I wanted to do a quick pre Fourth of July update for you; this is what I talk about in this episode:
● Great editorial about “Charlie’s Law” from someone at the South Jersey Times who “gets it”. Read the whole thing at the link below, but here’s the key excerpt, my emphasis:
“By all means, Gov. Chris Christie should sign the bill. It would be a genuine feel-good moment if Shore and Charlie were with him at a public ceremony. But, as we noted this winter, police have higher-priority things to do than intervene in disputes over whether or not a dog can be admitted to a restaurant. We don’t expect these fines to add up to much, but the need for greater awareness is critical. What kind of compliance program can the state Attorney General’s Office establish on fine revenue that may be assessed only a few times each year? An ineffective one.
So, back to “wag the dog.” Fines make good headlines, but lawmakers and the administration should commit to funding sufficiently an effort such that every government building security guard, every ticket-taker at a theater, and every bluenose who sniffs “No dogs allowed!” will know better.“
Ask yourself: If this issue is so important – like we keep hearing it is, particularly from some of the major assistance dog organizations, all the time – why hasn’t someone committed the money and people for a real, full-time advocacy and education effort? Because that’s what it will take if we truly want to get something done.
● Do you know who the biggest guide dog and service dog organizations are in the U.S.? Probably no surprise if you know the community, but you might be surprised at the actual numbers, and just how tough pulling up those numbers is, so I’ve included those tables for you below.
It’s tough in many cases to find out something as simple as how many dogs an organization produces annually (I said I didn’t put it in the tables, but I changed my mind and included what I was able to find on the service dog one). Or how much government funding they get – you won’t see that on an IRS 990, at least not by that name and where it’s clearly identified. I tell you where you can find it, and give you an example.
Organizations, you need to not make us work so hard – make it easier for us to find this information.
● In that same vein… Organizations, don’t make me have to look past things to support you.
For example, the other day I saw a major organization comment on a social issue that has absolutely nothing to do with placing an assistance dog. Why would you do that? Even if I agree with you, I now have to wonder why you are talking about something that doesn’t seem appropriate or relevant for you to be commenting on. And if I don’t agree with you, you may have just lost a supporter, or potential supporter, over something that has absolutely nothing to do with your mission. Why put me in that position?
Same with veterans. Even more so, as far as I’m concerned, because, not surprisingly, that’s a particularly sensitive subject with me, as it is with many of us, and especially around holidays like the Fourth of July where you start seeing these veterans pitches every year. Be very careful – you don’t have to be doing anything crooked to get in trouble here. If you even look like you’re stretching things, promoting your veterans efforts out of all proportion to the actual amount of veterans work you are doing – look out. I give an example in the podcast of what I’m talking about.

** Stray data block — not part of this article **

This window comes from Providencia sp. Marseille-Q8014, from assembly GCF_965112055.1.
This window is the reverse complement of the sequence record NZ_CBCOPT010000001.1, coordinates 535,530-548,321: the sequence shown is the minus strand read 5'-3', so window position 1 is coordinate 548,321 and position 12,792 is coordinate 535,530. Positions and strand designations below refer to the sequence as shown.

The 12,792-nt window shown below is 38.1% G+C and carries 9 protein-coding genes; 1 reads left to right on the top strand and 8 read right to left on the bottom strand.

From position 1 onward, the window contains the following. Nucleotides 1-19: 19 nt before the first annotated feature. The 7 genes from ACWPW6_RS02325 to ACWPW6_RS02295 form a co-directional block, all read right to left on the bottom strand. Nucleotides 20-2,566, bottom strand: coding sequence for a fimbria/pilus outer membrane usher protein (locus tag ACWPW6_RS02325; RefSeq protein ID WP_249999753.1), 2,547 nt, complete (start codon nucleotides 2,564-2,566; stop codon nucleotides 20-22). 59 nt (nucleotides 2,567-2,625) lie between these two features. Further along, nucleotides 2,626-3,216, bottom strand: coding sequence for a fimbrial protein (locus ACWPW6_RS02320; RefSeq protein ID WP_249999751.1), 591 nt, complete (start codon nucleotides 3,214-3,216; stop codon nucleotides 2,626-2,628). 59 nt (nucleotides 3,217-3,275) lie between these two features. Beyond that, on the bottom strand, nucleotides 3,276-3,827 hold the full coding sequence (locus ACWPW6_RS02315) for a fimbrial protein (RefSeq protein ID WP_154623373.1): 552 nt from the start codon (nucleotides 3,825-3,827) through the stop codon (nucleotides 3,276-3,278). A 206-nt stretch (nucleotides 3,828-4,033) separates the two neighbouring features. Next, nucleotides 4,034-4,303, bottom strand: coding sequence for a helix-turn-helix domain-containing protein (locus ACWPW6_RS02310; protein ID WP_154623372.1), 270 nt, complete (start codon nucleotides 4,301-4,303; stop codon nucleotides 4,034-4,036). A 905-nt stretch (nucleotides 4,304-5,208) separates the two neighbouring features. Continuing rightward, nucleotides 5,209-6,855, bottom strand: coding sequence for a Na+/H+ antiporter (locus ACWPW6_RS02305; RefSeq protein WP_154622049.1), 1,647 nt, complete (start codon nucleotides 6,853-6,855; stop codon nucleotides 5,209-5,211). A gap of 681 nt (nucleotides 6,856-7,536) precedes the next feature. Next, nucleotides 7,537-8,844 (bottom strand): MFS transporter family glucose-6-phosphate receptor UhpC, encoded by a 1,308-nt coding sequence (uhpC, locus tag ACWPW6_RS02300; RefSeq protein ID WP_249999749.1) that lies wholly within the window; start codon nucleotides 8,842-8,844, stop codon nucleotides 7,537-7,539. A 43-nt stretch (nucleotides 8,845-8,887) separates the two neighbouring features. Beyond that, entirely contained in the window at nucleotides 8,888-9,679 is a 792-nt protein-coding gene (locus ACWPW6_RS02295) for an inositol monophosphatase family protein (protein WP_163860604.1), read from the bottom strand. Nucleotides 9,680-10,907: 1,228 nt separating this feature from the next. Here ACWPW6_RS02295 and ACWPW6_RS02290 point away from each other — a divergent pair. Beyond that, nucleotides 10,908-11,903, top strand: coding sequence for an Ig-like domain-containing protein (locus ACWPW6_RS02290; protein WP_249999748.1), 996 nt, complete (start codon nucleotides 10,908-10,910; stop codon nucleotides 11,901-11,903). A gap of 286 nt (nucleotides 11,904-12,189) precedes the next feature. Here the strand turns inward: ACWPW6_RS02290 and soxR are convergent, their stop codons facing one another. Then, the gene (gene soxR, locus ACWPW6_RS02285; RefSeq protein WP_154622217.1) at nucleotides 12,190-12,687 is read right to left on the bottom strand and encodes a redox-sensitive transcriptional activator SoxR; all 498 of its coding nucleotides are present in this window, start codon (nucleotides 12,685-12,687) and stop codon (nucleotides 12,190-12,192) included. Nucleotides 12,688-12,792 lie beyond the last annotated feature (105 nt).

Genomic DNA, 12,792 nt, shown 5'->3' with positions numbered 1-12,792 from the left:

Same with celebrities. “Live by the celebrity, die by the celebrity.” – that’s an original quote from me. You need to be very careful here as well.
● And, last, a very positive – and touching – story. I was looking at the latest Guiding Eyes for the Blind graduation announcement, noticed one of those very interesting looking black-and-tan Labs that GEB graduates in the group photo, and scrolled down to the individual team photos to see who the dog was paired with – Omar Rivera. That name might ring a bell with you, maybe not, but, either way, go to the links below and read the story yourself.
Ten Largest Service Dog Organizations in the U.S. by Assets – 2016
|Canine Companions for Independence||$56,352,754||$22,124,348||255||366|
|K9s for Warriors||$11,278,391||$8,705,687||41||73|
|Puppies Behind Bars Inc||$9,916,660||$3,132,436||17||10|
|Paws With A Cause||$6,200,945||$3,906,182||55||?|
|4 Paws for Ability||$5,349,541||$2,758,142||128||103|
|Support Dogs, Inc||$5,348,058||$1,433,617||19||19|
|Can Do Canines||$4,458,846||$1,458,715||33||34|
|Patriot Paws Service Dogs||$4,212,489||$3,673,694||26||?|
|Warrior Canine Connection||$2,740,802||$1,941,816||34||?|
Ten Largest Guide Dog Organizations in the U.S. by Assets – 2016
|Guide Dogs For The Blind||$374,908,726||$40,937,709||335|
|Seeing Eye, Inc.||$316,313,022||$37,316,194||181|
|Guiding Eyes for the Blind||$83,363,687||$27,045,674||182|
|Southeastern Guide Dogs||$41,762,464||$19,034,863||170|
|Leader Dogs for the Blind||$31,459,938||$15,416,582||160|
|Guide Dogs of America||$27,632,153||$7,634,506||48|
|Fidelco Guide Dog Foundation||$25,238,948||$5,780,837||59|
|Guide Dog Foundation for the Blind||$21,193,717||$9,773,300||146|
|Guide Dogs of the Desert||$4,024,397||$2,655,157||20|